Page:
stream ran to the N.E."

In one of Macquarie's letters home, he says: "A small brig from India
sank in the entrance of New-castle harbour about 1815 and a sand bank
accumulated and affected the depth of the channel, rendering navigation
insecure for this reason ". After a personal survey of the harbour, he
decided on building a breakwater of massive stone-work to shut out the
flowing tide and stop the discharge of the waters of the Hunter by the
narrow channel between the main-land and the rock called Nobby's Island,
whereby the scour of the current in the other channel might remove the
sand deposit caused by the sunken brig; the work was carried out under
successive command-ants of the port.

But Newcastle was as famous in early days for its supplies of wood as
for its coal. It Nourished exceedingly under Captain Wallis who was
commandant there from June, 1816, until December, 1818--and the
governor wrote home to Earl Bathurst recommending that it should be
made a free settlement on account of the fertility of the country and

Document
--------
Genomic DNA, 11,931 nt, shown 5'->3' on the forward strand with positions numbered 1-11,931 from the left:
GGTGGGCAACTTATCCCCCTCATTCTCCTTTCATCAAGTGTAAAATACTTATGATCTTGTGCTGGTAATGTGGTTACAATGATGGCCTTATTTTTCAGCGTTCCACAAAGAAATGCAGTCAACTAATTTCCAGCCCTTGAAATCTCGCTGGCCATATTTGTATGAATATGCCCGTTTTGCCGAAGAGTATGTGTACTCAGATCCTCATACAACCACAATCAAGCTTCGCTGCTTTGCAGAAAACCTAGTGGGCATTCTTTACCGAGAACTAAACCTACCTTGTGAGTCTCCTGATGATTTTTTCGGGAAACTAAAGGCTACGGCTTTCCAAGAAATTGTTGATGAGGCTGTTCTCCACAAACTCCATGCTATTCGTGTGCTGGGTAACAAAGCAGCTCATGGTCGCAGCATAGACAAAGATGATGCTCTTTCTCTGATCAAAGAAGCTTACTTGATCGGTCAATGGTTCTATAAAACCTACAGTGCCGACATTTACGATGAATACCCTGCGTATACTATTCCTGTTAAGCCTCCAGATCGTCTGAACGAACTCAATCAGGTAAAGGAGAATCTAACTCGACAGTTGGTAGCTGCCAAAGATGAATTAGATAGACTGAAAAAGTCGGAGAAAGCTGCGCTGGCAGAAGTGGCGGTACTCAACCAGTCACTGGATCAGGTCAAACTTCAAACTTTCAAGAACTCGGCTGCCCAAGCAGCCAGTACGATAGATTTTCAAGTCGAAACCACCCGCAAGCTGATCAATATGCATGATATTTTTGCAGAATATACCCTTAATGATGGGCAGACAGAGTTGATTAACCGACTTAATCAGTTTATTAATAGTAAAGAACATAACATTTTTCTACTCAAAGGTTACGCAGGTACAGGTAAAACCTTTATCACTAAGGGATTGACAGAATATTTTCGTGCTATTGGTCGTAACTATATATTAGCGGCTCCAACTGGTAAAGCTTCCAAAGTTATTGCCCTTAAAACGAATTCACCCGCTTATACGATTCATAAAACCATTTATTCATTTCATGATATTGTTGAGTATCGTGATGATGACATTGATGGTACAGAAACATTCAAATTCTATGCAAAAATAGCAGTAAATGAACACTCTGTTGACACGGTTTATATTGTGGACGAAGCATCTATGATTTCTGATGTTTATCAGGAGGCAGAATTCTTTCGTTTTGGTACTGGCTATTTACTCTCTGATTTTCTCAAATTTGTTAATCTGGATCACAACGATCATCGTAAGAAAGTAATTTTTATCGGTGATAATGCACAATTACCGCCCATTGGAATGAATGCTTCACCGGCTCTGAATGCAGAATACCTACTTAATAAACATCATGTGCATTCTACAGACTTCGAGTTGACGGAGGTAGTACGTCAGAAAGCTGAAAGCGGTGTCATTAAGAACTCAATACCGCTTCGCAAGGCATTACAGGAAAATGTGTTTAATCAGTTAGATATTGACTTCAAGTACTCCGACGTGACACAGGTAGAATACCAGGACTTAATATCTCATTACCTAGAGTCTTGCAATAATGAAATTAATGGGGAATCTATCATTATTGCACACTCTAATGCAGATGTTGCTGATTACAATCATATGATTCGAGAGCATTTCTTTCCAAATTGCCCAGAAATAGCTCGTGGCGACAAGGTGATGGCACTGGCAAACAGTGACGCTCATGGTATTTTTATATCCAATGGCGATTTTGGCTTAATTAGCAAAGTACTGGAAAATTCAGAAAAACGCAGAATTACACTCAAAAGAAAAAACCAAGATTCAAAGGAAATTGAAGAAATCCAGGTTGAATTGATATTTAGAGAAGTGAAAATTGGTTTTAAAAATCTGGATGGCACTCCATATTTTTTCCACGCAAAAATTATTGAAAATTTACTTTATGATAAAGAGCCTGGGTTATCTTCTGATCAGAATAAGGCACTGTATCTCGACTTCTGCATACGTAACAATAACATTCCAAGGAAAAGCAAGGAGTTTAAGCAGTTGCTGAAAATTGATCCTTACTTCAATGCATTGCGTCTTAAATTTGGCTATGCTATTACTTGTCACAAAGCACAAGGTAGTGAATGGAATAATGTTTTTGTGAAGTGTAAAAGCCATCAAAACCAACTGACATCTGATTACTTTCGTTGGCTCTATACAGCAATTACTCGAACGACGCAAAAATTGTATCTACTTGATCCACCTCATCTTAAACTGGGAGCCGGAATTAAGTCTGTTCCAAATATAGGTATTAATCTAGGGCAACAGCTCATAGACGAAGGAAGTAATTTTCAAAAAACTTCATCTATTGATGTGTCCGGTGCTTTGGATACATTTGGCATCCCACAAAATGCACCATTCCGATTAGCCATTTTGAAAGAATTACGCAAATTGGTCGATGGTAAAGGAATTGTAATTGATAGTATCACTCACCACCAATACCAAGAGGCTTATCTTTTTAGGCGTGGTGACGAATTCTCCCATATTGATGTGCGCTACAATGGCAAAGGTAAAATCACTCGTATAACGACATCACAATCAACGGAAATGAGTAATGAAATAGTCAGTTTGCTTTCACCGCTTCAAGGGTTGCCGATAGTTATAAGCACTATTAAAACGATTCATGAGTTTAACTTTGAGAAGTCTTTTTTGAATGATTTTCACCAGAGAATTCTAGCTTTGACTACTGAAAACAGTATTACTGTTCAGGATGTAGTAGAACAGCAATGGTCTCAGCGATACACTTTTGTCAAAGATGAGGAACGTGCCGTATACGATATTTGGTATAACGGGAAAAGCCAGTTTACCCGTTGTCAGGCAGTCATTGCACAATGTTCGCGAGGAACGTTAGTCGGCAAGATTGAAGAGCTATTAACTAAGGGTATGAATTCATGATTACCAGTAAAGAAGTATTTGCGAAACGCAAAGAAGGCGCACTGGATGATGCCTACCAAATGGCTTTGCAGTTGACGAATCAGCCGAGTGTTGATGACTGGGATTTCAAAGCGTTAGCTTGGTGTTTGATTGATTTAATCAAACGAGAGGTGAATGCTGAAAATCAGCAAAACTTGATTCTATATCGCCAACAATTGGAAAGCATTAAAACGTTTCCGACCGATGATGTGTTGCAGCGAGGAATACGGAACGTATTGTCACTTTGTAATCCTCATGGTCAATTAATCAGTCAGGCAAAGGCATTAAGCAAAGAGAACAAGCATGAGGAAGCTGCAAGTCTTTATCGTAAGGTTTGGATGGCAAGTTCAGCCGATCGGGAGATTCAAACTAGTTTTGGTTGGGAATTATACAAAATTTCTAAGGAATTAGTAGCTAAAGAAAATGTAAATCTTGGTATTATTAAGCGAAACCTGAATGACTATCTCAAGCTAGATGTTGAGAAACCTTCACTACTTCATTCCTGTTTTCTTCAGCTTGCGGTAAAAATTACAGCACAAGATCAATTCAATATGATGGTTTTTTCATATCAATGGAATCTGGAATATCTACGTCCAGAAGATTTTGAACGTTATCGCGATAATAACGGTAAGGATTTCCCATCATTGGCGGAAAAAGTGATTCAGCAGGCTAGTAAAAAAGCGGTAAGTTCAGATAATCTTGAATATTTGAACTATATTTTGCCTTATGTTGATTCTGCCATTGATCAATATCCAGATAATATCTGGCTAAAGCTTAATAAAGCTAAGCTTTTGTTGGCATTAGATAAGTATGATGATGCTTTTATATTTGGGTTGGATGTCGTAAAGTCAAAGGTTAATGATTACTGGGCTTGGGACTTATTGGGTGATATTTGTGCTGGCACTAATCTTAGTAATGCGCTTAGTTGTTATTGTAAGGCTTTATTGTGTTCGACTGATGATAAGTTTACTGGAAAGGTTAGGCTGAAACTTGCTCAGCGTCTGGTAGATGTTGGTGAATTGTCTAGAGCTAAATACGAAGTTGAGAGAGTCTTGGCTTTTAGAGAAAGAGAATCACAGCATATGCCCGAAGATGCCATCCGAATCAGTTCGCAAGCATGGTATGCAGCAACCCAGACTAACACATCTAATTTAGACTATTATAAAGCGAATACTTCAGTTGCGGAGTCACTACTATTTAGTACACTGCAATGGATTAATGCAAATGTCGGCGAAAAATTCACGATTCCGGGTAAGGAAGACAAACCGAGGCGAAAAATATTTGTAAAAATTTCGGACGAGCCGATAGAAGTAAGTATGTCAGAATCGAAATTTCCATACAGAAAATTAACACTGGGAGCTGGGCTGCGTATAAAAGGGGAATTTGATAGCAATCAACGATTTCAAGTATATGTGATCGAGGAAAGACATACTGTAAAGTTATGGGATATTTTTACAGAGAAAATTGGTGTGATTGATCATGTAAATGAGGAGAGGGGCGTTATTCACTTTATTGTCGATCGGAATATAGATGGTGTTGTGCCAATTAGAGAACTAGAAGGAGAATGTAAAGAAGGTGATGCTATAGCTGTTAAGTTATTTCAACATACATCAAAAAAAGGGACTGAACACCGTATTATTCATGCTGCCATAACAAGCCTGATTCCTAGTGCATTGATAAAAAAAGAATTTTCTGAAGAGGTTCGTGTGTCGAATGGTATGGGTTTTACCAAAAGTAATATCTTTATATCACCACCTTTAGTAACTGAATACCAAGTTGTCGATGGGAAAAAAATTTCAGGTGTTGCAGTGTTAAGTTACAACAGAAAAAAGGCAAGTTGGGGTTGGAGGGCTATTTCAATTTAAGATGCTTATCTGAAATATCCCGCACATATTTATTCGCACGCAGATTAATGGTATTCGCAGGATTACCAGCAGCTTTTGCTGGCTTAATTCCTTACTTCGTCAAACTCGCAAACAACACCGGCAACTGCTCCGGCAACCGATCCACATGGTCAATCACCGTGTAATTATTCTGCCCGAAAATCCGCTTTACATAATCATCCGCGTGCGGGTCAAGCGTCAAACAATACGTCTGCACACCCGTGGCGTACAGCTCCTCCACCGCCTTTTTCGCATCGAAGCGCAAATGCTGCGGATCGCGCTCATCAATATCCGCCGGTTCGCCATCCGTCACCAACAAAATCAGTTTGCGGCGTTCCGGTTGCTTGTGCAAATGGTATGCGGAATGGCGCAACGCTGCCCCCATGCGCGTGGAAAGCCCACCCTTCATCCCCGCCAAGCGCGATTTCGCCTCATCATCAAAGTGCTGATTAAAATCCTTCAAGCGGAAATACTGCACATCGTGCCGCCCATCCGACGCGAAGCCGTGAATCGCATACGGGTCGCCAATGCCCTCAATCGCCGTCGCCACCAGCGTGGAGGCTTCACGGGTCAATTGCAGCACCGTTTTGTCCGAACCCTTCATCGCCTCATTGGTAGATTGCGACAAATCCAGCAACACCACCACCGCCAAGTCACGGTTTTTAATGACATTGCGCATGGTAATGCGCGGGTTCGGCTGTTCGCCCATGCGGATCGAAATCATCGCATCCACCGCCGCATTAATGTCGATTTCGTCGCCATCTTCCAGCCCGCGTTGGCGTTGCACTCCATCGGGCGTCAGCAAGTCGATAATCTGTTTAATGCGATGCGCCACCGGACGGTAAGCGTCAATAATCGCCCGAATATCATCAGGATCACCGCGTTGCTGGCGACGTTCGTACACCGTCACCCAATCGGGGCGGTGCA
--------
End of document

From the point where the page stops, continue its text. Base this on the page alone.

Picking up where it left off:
its convenient situation for the collection of produce and its
conveyance by sea to Sydney. "The plains near Newcastle along the
principal sources of the Hunter River are valuable because of the large
quantities of timber fallen there for consumption at this place," wrote
Macquarie, who visited Newcastle three times and in November, 1821,
sailed up the Hunter for seventy or eighty miles.

Governor Macquarie was almost as active in forming settlements as he was
in making new roads. Great floods had occurred at intervals throughout
the colony and in the Hawkesbury district in particular. The first took
place in 1796. During another flood in 1806 the water rose near the